Contrary to current popular opinion, Social Security eligibility isn’t required to land a high-profile position in Nebraska’s athletic department. It may seem that way with Mike Riley, 64, as head football coach and now Bill Moos, 66, as athletic director.
A lot of Nebraska players are pretty banged up this week, coach Mike Riley said on the Big Ten teleconference on Tuesday afternoon.
Former Nebraska quarterback Scott Frost knows a thing or two about the option offense, and he's using that knowledge to ready UCF to face it.
New Nebraska Athletic Director Bill Moos’ contract indicates that football is on the minds of those who gave it to him.
All year round, Adam Carriker is taking the pulse of Husker Nation. Tuesday, Carriker takes an in-depth look at Nebraska's hiring of Bill Moos to be the next athletic director.
Members of the University of Nebraska Board of Regents expressed support and even delight Monday over the hiring of Bill Moos as Nebraska’s athletic director.
I’m hearing that some of the big-money folks are making their unhappiness known over Mike Riley’s football program.
Bill Moos may be a friendly face, but your skepticism is warranted.
All year round, Adam Carriker is taking the pulse of Husker Nation. Monday, Carriker takes an in-depth look at the statistics behind Nebraska's 56-14 loss to Ohio State.
Moos, who has been director of athletics at Washington State since 2010, will begin his tenure in Lincoln on Oct. 23.
Nebraska’s defensive coordinator presided over a Blackshirts surrender that produced more sorrow on my Facebook page and in my Twitter/email message inbox than I can recall since the 2012 Big Ten championship game.
Bill Moos said Sunday that his motto has always been the same in 25 years of athletic administration and won't change as he takes over at Nebraska: "Honor the past, live the present, create the future."
For Bill Moos, his first course of action at Nebraska will likely focus heavily on figuring out who fits at Nebraska, and who doesn’t.
Picture this scene: Oregon State’s head coach (Mike Riley) sitting down with Oregon’s athletic director (Bill Moos) and telling Beaver football stories.
Somebody asked Bill Moos about boots, so he rattled off a couple of his favorite brands. And sports writers nodded in agreement.
If there had been a national betting pool on Nebraska’s hire for athletic director, today would entail offering refunds.
World-Herald staff writer Lee Barfknecht ranks the Big Ten football teams, as published in The World-Herald on Oct. 16.
Bill Moos was always open with Mike Bellotti. So open that they had conversations about what would happen if Moos — then the Oregon athletic director — ever had to fire his football coach.
There was a lot of talk about recovery on Saturday after one of Nebraska’s worst conference home losses ever.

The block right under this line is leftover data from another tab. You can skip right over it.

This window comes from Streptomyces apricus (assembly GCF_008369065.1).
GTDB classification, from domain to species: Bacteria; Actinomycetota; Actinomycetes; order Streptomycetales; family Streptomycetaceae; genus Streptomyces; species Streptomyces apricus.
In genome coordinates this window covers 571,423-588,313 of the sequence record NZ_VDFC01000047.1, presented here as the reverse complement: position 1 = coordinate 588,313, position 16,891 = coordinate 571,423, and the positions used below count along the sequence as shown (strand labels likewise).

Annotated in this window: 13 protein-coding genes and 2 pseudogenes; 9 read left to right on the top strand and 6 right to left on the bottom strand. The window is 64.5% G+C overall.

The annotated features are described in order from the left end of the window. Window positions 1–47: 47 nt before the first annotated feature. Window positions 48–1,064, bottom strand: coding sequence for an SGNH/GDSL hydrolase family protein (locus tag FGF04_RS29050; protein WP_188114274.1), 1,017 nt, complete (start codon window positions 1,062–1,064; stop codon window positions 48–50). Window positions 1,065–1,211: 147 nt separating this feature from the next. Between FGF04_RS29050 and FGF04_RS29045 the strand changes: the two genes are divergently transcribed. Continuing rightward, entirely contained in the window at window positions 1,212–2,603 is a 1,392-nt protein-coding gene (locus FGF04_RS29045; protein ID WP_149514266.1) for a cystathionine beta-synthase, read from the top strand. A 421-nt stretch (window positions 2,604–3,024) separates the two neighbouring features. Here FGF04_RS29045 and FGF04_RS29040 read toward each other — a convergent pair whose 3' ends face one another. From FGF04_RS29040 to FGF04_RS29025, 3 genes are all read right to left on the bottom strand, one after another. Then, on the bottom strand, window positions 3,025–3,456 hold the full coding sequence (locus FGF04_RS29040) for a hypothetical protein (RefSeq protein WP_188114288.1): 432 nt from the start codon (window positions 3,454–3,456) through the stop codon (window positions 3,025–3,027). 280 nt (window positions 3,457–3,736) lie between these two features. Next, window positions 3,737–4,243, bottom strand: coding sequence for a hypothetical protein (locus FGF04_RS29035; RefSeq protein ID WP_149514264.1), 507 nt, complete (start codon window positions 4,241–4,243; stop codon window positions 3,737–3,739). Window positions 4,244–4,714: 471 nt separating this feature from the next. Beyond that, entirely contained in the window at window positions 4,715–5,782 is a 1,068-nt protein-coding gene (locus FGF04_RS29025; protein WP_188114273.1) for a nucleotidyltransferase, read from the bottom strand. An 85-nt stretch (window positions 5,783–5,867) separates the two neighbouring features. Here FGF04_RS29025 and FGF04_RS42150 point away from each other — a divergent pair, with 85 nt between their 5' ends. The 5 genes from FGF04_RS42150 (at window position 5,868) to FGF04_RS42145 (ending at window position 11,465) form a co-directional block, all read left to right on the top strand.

Bill Moos came full circle in 2010 when he was hired as athletic director at Washington State, returning to Pullman after being an all-conference football player for the Cougars in the early 1970s and starting his career in athletics administration…
The former Nebraska center stated three goals when he was introduced as the interim athletic director on Sept. 26. All three got done under his watch, Rimington said Sunday.
All year round, Adam Carriker is taking the pulse of Husker Nation. In Sunday's episode, Carriker gives his gut reaction to Nebraska's new athletic director, Bill Moos.
What do you think of the hire? Vote in the poll below and leave comments sharing your thoughts.
Bill Moos will take over as Nebraska A.D. on Oct. 23, University of Nebraska-Lincoln chancellor Ronnie Green announced Sunday. Who is he?
Nebraska football coach Mike Riley, captain of this pigskin Titanic, looked cold as he passively watched his program sink, perhaps for good, during Ohio State’s 56-14 evisceration of the Huskers.
Look for Nebraska to introduce a new athletic director this week. It’s not official, but three sources with ties to NU’s administration indicated Saturday interviews took place late last week and that a decision is either imminent or already made.
For the sake of all those national champions and All-Americans, for the thousands who grew up and grew old on the planks of Memorial Stadium, for the pride and dignity of a state and its flagship university. Make. It. Stop.
You could see and hear the boss calling for change. And it seems inevitable now, change will come to Nebraska’s football program. Many want it now, of course, after the embarrassment that unfolded at Memorial Stadium on Saturday night.
World-Herald staff writer Evan Bland takes a look at Nebraska's effort on both sides of the ball during the Huskers' 56-14 loss against the Buckeyes.